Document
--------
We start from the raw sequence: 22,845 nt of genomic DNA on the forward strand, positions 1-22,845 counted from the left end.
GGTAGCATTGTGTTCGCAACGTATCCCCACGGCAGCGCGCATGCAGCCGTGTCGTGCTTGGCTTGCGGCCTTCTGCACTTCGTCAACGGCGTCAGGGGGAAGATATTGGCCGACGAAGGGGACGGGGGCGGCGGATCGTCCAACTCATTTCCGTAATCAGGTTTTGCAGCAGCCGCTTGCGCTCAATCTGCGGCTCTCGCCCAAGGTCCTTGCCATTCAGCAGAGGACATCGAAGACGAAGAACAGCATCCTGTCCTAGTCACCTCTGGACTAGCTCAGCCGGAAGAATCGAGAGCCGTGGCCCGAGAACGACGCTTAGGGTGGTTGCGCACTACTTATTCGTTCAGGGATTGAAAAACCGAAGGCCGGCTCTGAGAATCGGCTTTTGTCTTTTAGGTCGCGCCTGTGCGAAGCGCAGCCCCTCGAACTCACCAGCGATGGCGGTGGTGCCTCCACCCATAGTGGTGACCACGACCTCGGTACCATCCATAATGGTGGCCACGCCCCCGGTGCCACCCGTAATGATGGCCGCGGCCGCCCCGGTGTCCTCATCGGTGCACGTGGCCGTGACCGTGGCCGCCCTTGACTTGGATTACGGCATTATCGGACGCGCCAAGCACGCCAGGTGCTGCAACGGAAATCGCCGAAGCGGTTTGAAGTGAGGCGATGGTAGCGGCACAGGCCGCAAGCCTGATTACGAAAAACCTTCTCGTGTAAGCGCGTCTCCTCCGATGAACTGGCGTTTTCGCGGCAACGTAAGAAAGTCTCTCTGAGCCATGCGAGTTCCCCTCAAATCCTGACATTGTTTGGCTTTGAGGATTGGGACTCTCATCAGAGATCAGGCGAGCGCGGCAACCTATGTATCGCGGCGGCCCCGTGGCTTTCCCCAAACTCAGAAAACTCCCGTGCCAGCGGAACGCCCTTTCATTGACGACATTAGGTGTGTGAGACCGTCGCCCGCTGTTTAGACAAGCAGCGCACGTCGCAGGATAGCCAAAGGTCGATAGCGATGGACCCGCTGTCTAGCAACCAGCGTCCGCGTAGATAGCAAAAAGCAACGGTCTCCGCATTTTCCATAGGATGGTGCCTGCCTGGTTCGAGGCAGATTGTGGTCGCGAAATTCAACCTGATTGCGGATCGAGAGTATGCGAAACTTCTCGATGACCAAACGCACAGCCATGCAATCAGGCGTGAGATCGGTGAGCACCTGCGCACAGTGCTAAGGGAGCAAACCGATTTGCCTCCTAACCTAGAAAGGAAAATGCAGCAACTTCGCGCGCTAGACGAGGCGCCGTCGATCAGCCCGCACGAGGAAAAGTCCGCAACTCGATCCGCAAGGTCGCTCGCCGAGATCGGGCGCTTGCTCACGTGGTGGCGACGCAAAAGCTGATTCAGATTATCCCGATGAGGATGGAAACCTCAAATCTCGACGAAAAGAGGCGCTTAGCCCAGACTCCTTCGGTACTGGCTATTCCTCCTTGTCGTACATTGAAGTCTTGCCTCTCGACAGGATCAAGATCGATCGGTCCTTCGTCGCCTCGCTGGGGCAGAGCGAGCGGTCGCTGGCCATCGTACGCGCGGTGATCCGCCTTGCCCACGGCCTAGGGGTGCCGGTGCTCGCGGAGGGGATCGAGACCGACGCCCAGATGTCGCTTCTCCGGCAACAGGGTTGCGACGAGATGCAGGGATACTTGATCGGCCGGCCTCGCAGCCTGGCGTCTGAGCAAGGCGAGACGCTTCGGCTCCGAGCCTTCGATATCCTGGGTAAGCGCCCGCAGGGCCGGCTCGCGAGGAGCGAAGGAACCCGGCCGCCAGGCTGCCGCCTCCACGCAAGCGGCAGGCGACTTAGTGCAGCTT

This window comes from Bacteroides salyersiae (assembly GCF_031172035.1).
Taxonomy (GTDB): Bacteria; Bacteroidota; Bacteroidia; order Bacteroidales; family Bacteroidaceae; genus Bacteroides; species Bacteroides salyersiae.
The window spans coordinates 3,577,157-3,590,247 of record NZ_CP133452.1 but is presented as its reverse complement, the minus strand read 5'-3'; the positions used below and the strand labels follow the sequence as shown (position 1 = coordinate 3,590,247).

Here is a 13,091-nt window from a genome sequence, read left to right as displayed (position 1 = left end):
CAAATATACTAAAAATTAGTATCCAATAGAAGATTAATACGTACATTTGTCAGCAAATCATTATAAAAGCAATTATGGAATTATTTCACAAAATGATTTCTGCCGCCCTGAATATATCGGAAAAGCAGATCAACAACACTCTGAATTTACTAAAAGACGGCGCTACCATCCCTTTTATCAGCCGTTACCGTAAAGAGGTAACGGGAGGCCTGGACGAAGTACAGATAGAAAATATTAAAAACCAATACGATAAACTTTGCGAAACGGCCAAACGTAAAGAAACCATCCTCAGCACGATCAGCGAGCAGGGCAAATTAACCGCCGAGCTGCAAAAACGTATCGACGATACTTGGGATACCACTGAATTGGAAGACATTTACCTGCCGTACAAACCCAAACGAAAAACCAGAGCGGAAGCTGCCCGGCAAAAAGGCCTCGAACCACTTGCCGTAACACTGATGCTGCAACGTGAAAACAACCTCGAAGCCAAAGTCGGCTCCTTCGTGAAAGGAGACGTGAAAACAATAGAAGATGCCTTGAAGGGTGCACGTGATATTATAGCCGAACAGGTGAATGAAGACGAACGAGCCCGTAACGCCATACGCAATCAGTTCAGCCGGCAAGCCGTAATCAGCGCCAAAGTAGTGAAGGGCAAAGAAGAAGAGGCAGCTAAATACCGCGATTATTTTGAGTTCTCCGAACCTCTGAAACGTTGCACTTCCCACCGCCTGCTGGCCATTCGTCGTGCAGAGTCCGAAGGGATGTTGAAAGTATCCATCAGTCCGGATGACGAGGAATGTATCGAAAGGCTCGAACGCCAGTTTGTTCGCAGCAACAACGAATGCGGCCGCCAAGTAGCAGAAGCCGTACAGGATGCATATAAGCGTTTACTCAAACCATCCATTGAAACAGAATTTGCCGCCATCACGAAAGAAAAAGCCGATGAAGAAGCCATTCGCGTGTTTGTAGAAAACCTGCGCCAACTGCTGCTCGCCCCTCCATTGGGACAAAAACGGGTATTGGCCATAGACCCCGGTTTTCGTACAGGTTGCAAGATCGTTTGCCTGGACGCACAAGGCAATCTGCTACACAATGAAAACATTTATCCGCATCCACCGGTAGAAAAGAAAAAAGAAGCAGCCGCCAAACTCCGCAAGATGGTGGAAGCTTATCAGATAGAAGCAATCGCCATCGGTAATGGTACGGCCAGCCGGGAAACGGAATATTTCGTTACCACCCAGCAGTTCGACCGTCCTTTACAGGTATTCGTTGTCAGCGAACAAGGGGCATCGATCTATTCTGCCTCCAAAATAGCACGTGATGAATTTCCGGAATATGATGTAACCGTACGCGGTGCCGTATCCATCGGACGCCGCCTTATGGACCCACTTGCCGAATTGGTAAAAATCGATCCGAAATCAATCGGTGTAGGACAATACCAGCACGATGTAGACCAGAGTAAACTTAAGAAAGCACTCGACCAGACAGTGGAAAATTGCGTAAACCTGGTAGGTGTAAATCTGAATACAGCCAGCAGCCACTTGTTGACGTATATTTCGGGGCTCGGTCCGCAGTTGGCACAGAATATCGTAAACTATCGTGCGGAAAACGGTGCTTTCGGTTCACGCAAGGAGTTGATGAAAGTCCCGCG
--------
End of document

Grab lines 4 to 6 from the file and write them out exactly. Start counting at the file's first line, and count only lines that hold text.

Taxonomy (GTDB): Bacteria; Bacteroidota; Bacteroidia; order Bacteroidales; family Bacteroidaceae; genus Bacteroides; species Bacteroides salyersiae.
The window spans coordinates 3,577,157-3,590,247 of record NZ_CP133452.1 but is presented as its reverse complement, the minus strand read 5'-3'; the positions used below and the strand labels follow the sequence as shown (position 1 = coordinate 3,590,247).

Here is a 13,091-nt window from a genome sequence, read left to right as displayed (position 1 = left end):